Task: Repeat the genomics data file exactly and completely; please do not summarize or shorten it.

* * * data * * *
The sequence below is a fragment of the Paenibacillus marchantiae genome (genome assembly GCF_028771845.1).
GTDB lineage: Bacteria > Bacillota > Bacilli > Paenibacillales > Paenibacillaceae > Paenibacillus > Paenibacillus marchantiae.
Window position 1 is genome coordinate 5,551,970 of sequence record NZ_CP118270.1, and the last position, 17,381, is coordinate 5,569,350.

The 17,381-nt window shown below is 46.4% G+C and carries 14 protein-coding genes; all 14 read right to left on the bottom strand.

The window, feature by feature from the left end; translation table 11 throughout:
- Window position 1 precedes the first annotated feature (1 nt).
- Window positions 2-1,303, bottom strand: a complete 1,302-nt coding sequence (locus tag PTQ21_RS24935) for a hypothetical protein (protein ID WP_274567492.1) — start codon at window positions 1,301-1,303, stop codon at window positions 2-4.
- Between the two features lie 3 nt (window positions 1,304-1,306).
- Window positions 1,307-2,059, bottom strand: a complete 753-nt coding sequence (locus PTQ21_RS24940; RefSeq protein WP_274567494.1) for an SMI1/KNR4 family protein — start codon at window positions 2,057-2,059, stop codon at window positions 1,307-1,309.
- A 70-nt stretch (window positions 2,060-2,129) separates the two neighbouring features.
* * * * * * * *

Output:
The sequence below is a fragment of the Paenibacillus marchantiae genome (genome assembly GCF_028771845.1).
GTDB lineage: Bacteria > Bacillota > Bacilli > Paenibacillales > Paenibacillaceae > Paenibacillus > Paenibacillus marchantiae.
Window position 1 is genome coordinate 5,551,970 of sequence record NZ_CP118270.1, and the last position, 17,381, is coordinate 5,569,350.

The 17,381-nt window shown below is 46.4% G+C and carries 14 protein-coding genes; all 14 read right to left on the bottom strand.

The window, feature by feature from the left end; translation table 11 throughout:
- Window position 1 precedes the first annotated feature (1 nt).
- Window positions 2-1,303, bottom strand: a complete 1,302-nt coding sequence (locus tag PTQ21_RS24935) for a hypothetical protein (protein ID WP_274567492.1) — start codon at window positions 1,301-1,303, stop codon at window positions 2-4.
- Between the two features lie 3 nt (window positions 1,304-1,306).
- Window positions 1,307-2,059, bottom strand: a complete 753-nt coding sequence (locus PTQ21_RS24940; RefSeq protein WP_274567494.1) for an SMI1/KNR4 family protein — start codon at window positions 2,057-2,059, stop codon at window positions 1,307-1,309.
- A 70-nt stretch (window positions 2,060-2,129) separates the two neighbouring features.